The year 1986 proved to be a whirlwind for Amp. He hooked up with the late Barry White, Antonio “LA” Reid, Babyface and Verna Jean Cooper of the all-female R&B group Klymaxx. Those contacts led to gigs that took him around the world. But he chalks his success up to his professionalism as well as to knowing the right people.

“There were keyboardists who were playing,” he admits, “but I had a little different style. And the other cats had egos and attitudes. Those egos kinda got in the way of their progress sometimes. George worked with some people to bring me out because the other musicians were clashing with each other. Their egos were clashing, because they thought they knew so much shit. One couldn’t tell another anything. It didn’t matter to me. I just wanted to work, and it got me a little more work that way.”

Time has been rather kind to the dude. Talking to Amp, who stands a slender 6 foot, 2 inches with a jet-black Afro, it’s easy to forget he’s 45, a single dad, raising his 12-year-old son Dorian. He performs with energy that many artists half his age lack. Yet he talks with a resolve that suggests he’s been around the block a few times.

One place to hear what he has to offer is on the critically acclaimed Carl Craig production The Detroit Experiment, which came out earlier this year.

“I did a lot of live sessions, and that was the best part,” Amp says. “I hadn’t done live sessions like that probably since the Seal album. We all were in the room together. You don’t get that too much these days, a whole band in a room together playing.”

His solo contribution to the Experiment is a cover of Stevie Wonder’s “Too High.” But he admits he was less than thrilled with Craig’s production of that piece: “It was better when the music was kinda supporting my voice. But Carl had to put his futuristic funk on it. I ain’t mad at him, though.”

He studies a mix of new and older artists to keep sharp. Cats currently getting spins in his CD deck include Detroit soul singer Dwele, organist Jimmy Smith, Miles Davis, Herbie Hancock and Bob Marley and the Wailers.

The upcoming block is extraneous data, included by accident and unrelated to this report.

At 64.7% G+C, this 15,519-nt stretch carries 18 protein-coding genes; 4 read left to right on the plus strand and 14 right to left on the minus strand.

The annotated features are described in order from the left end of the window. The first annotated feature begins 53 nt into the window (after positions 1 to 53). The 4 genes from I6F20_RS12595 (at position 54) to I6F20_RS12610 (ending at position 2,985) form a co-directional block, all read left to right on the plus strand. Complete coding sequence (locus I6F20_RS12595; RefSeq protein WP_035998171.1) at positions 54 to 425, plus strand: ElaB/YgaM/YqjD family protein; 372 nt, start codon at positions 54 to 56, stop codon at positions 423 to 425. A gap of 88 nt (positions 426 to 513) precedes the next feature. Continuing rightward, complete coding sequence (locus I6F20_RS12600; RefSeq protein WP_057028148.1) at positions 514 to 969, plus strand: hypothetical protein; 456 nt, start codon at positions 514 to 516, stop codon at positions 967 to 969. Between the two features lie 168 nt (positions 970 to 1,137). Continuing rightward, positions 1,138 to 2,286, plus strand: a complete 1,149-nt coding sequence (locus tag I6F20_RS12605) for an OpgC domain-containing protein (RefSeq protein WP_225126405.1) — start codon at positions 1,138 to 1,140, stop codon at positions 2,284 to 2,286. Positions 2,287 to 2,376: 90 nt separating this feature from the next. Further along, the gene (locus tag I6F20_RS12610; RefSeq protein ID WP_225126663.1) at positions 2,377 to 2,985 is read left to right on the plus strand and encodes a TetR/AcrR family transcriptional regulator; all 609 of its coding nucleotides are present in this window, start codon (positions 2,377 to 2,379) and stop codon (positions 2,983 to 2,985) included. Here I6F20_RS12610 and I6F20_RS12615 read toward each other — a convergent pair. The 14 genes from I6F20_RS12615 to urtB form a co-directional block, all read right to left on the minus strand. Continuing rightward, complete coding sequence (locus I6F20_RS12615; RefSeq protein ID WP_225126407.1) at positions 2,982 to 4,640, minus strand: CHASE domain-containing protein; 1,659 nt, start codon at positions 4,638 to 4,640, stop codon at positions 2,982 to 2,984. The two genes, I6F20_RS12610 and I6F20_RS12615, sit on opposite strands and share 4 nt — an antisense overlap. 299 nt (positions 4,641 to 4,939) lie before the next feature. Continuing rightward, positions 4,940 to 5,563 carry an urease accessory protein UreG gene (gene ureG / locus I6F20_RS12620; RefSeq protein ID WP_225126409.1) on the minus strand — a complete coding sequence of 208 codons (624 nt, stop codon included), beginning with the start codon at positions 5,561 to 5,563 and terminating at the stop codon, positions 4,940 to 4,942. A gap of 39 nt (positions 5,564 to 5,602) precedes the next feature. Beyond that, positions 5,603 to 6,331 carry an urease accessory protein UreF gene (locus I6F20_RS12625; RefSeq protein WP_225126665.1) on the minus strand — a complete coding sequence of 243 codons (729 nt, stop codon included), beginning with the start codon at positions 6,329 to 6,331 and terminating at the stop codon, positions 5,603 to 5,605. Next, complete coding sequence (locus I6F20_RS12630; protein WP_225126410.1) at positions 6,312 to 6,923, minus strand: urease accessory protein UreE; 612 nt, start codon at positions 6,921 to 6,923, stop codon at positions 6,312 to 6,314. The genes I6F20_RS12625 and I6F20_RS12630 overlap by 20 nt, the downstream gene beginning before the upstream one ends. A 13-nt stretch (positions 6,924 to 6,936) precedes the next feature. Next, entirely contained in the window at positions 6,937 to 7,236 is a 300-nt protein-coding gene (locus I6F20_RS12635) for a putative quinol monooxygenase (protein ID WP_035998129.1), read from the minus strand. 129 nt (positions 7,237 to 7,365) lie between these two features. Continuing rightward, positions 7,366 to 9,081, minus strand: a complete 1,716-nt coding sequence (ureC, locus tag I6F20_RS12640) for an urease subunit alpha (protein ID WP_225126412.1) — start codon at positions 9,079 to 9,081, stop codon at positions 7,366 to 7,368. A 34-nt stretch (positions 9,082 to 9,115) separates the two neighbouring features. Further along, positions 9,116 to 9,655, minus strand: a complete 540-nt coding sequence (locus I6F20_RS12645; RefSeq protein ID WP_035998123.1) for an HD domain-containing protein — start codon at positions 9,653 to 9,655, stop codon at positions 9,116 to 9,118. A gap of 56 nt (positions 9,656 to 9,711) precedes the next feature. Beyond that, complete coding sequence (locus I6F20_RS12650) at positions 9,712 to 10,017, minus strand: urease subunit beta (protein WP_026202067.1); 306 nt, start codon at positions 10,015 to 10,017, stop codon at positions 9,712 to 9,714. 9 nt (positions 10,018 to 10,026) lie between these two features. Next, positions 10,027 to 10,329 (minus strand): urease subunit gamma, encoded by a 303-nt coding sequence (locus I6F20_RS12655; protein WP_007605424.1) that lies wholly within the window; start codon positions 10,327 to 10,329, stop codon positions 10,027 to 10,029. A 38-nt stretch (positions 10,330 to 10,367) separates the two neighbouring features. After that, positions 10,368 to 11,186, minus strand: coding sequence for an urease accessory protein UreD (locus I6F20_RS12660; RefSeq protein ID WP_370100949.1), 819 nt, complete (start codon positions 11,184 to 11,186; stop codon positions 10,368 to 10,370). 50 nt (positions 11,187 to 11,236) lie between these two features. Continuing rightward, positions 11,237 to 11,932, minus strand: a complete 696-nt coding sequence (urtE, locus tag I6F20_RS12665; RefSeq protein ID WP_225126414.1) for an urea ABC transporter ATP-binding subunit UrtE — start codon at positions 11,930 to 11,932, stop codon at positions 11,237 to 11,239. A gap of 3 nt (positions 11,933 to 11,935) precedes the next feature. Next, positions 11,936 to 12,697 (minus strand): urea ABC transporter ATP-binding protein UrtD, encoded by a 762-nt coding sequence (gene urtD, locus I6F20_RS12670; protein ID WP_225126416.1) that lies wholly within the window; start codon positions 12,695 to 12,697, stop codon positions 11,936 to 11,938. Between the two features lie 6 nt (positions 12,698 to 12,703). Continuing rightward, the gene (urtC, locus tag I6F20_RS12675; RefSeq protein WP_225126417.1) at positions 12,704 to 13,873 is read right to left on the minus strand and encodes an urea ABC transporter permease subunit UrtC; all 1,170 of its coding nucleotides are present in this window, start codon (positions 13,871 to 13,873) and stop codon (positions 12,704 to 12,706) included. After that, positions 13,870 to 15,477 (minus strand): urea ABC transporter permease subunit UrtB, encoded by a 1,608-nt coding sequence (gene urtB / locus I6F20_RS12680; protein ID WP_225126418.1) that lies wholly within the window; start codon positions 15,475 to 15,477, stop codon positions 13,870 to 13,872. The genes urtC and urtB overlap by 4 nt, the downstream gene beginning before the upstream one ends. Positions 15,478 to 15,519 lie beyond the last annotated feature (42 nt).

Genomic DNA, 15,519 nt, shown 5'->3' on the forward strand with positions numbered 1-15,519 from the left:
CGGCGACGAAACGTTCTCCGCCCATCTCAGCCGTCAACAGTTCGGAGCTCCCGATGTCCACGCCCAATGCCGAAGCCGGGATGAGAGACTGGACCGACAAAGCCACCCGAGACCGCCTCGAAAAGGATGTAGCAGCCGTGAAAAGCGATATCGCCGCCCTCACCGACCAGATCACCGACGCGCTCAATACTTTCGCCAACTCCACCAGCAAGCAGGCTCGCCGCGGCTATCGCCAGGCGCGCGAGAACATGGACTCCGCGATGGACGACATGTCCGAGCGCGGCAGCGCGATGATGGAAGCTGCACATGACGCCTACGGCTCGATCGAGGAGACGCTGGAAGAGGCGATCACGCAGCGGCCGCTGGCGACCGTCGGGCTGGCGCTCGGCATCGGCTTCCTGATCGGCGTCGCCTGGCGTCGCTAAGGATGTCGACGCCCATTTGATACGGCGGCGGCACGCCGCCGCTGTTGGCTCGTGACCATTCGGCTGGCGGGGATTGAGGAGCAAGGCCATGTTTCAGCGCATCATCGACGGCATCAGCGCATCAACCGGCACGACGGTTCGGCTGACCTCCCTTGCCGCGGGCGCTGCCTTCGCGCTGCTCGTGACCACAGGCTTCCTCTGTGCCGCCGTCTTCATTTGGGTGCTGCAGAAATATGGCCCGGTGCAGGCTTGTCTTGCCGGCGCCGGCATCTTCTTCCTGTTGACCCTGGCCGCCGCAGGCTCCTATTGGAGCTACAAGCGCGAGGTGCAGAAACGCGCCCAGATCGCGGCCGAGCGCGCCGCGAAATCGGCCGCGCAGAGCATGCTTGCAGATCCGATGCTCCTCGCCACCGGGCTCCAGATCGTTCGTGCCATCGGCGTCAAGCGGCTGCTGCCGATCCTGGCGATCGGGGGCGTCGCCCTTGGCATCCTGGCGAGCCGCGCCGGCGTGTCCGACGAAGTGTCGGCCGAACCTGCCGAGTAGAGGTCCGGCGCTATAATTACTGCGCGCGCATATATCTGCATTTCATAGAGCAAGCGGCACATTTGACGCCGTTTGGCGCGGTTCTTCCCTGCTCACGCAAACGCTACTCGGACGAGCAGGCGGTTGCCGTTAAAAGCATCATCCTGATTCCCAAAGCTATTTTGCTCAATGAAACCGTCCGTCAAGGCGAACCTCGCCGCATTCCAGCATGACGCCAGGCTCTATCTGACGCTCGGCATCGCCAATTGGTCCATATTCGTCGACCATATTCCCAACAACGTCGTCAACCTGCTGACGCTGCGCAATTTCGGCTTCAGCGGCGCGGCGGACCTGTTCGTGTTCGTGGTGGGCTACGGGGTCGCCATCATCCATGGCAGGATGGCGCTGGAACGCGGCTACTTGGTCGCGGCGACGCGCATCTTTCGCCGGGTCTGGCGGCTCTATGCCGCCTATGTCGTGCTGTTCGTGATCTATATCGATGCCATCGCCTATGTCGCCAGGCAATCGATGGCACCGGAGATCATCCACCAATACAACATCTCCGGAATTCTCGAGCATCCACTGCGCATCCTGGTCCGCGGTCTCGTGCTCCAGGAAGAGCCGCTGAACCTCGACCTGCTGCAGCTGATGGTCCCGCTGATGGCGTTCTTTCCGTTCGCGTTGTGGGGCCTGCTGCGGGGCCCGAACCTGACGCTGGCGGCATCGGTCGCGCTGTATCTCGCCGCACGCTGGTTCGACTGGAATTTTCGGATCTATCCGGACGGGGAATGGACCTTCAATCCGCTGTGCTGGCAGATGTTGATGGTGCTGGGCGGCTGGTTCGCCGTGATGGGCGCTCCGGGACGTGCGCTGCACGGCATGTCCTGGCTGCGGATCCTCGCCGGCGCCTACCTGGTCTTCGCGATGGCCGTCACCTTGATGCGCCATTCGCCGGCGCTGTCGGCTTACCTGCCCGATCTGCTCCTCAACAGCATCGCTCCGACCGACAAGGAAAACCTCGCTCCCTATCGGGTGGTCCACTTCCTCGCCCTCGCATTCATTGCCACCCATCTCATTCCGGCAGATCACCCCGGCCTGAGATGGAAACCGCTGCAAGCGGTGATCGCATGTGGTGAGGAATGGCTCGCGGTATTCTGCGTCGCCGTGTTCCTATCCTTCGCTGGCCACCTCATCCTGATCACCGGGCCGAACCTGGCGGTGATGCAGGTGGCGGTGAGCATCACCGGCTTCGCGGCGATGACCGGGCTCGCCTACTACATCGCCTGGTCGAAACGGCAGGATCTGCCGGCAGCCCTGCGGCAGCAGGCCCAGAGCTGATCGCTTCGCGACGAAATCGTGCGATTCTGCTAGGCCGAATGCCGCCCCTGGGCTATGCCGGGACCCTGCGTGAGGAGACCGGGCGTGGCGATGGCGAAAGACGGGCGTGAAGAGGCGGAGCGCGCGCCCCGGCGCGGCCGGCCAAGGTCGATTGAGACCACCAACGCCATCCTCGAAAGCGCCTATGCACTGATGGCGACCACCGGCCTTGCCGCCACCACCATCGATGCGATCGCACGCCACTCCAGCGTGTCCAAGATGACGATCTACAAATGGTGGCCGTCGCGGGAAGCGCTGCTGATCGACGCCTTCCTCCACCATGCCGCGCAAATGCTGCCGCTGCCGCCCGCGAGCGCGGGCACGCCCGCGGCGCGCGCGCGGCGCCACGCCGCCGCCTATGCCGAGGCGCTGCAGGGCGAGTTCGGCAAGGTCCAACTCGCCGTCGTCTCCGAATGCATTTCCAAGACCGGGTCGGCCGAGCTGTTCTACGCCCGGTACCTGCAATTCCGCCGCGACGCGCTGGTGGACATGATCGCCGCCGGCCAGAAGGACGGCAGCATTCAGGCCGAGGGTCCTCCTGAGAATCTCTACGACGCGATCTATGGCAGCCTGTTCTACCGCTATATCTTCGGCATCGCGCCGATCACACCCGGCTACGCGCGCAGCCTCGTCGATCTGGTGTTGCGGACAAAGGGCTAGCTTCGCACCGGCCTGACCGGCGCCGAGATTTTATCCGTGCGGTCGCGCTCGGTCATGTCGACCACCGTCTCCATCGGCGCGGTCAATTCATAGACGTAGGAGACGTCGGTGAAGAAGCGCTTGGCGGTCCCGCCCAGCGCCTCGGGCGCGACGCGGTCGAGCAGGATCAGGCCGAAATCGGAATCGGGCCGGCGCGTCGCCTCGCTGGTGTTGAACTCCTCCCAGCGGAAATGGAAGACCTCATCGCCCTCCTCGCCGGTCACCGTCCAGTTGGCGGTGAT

And he’s excited by the way the music industry has changed over the years.

“It’s way different than when I was coming up, when we didn’t have the Internet. We’re moving into futuristic ways of listening and downloading. You can go on the Internet and listen to a radio station, share files. I think it’s a good thing. It’s progress. Some musicians are heavy into analogue and old school. Sometimes, it takes people a little while to adapt to these changes.”

The one thing that doesn’t change, however, is the path to improvement for musicians.

“What you have to do is what we do now. Just go into these clubs and rough it, get a few dollars. Just keep playin’, and keep doin’ it,” says Amp, who currently jams with local band Mudpuppy.

Fiddler makes the point that he’s in the music for the long haul, no matter how the funky Love & War EP does.

“George Clinton was here the day before yesterday, and I think George is 67. And I think most cats involved with what we do, do it to the end like Miles,” says Amp.

“Music is so beautiful that there’s no reason to retire. It’s so universal. It’s like language, conversation. You’re not gonna stop talking, so why stop performing?”

Read other stories in the SOUL PURPOSE: DETROIT HIP HOP 2003 series.

Khary Kimani Turner writes about music for Metro Times. E-mail